Structure of CaMKII

CaMKII was first purified from rat brain homogenates [6,7] and shown by study of its hydrodynamic properties to be a dodecameric hetero-oligomer of two subunits, termed alpha (50 kDa) and beta (60 kDa) [6]. These subunits are highly homologous to each other and are both catalytic.

They appear to assemble together into dodecamers that contain the same average proportions of a- and P-subunits as are present at the time of synthesis. Thus, the holoenzyme composition in a given cell is not homogenous but is instead distributed randomly according to the proportion of available subunits at the time of assembly. There does not appear to be an energetic preference for one holoenzyme composition over another; but this subject has not been studied exhaustively.

Subunits

Cloning of cDNAs encoding subunits of CaMKII demonstrated that the rat genome contains four different genes encoding subunits of CaMKII, each of which has a distinctive pattern of tissue-specific expression (see Table 1). These subunits all apparently associate into dodecameric holoen-zymes, as do the a and P subunits [4]. The most significant differences in sequence among the subunits are found in a region between the amino-terminal catalytic domain (« 300 residues) and the carboxyl-terminal association domain («160 residues) [8]. In this variable region, each of the subunits contains unique sequences ranging from 0 to 70 residues in length; sometimes this region is also alternatively spliced. The variable sequences are believed to confer unique properties. For example, the P-subunit has a higher affinity for calmodulin than does the a-subunit [9,10], perhaps endowing it with greater sensitivity to cytosolic calcium. The P-subunit also displays a much stronger affinity for actin filaments than does the a-subunit [11]. On the other hand, the a-subunit has a higher affinity for the potential postsynaptic density docking protein, densin [12].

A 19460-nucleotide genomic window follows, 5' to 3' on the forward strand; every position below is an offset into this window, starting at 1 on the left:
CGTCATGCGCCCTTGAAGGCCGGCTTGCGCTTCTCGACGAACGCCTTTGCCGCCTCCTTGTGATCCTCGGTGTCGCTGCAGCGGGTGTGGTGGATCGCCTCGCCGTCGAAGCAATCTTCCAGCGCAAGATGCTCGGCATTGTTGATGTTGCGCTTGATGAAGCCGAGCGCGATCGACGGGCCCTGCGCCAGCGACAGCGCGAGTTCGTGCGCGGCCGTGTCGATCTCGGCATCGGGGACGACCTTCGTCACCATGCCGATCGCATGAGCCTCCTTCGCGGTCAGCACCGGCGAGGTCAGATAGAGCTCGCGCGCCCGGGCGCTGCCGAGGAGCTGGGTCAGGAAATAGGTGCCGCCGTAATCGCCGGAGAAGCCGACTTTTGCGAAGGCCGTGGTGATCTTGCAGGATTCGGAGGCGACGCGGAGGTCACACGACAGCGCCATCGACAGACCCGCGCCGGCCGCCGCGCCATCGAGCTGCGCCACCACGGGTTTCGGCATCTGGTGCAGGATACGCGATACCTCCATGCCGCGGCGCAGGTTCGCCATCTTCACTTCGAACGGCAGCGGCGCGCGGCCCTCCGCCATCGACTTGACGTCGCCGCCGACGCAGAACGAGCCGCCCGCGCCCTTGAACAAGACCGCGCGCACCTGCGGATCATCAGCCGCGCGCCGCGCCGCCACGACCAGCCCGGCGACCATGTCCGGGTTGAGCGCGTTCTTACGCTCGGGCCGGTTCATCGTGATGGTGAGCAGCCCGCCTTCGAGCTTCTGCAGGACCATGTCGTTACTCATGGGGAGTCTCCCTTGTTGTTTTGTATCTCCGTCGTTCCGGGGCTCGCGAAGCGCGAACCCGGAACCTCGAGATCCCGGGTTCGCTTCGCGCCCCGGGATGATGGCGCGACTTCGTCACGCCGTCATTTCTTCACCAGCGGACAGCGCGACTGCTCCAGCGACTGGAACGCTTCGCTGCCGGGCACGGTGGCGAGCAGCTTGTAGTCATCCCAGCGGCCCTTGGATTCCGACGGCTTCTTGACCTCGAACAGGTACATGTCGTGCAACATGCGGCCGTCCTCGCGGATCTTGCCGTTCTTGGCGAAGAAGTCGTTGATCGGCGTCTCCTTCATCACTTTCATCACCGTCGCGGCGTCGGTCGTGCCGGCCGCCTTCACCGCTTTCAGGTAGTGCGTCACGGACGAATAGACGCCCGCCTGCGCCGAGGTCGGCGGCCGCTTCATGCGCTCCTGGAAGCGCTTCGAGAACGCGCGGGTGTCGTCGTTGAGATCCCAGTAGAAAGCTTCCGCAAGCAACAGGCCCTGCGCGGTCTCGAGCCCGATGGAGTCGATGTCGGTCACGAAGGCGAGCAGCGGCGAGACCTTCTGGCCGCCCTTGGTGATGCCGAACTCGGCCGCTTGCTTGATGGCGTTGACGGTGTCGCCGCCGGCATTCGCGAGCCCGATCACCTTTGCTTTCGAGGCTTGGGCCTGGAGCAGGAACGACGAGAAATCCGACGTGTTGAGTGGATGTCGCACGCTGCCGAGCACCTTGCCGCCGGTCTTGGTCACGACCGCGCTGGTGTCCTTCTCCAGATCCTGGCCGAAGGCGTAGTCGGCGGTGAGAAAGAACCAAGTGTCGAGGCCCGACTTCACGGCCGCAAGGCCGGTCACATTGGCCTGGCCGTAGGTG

Table I Distinct Mammalian Genes Encode Four CaMKII Subunits

Molecular

Subunit weight Tissue distribution

Refs.

54.1 kDa Only in neurons, at very high levels in [8,15] forebrain neurons

60.4 kDa Only in neurons, at moderate levels in [16] most neurons

59 kDa In most tissues, at moderate levels [17,18]

60.1 kDa In most tissues, at moderate levels [17]

Hence, the small differences in properties of the subunits may confer important differences in regulation and subcellular localization.

In the brain, the message encoding the a-subunit is transported into dendrites, whereas that encoding the P-subunit is confined to the soma [13]. Transport of the a-subunit message permits its synthesis in dendrites and, by deduction, assembly of new dendritic "a-only" holoenzymes [14].

Structure of the holoenzyme

Association Domain

Individual subunits associate with each other through their carboxyl-terminal association domains [19]. The two domains mediate formation of an antiparallel dimer. Six dimers then associate to form the dodecameric holoenzyme. The holoenzyme is extremely stable; there is no evidence for the existence of significant amounts of dimers or other intermediate structures in cells, nor is there any indication that holoenzymes can exchange subunits.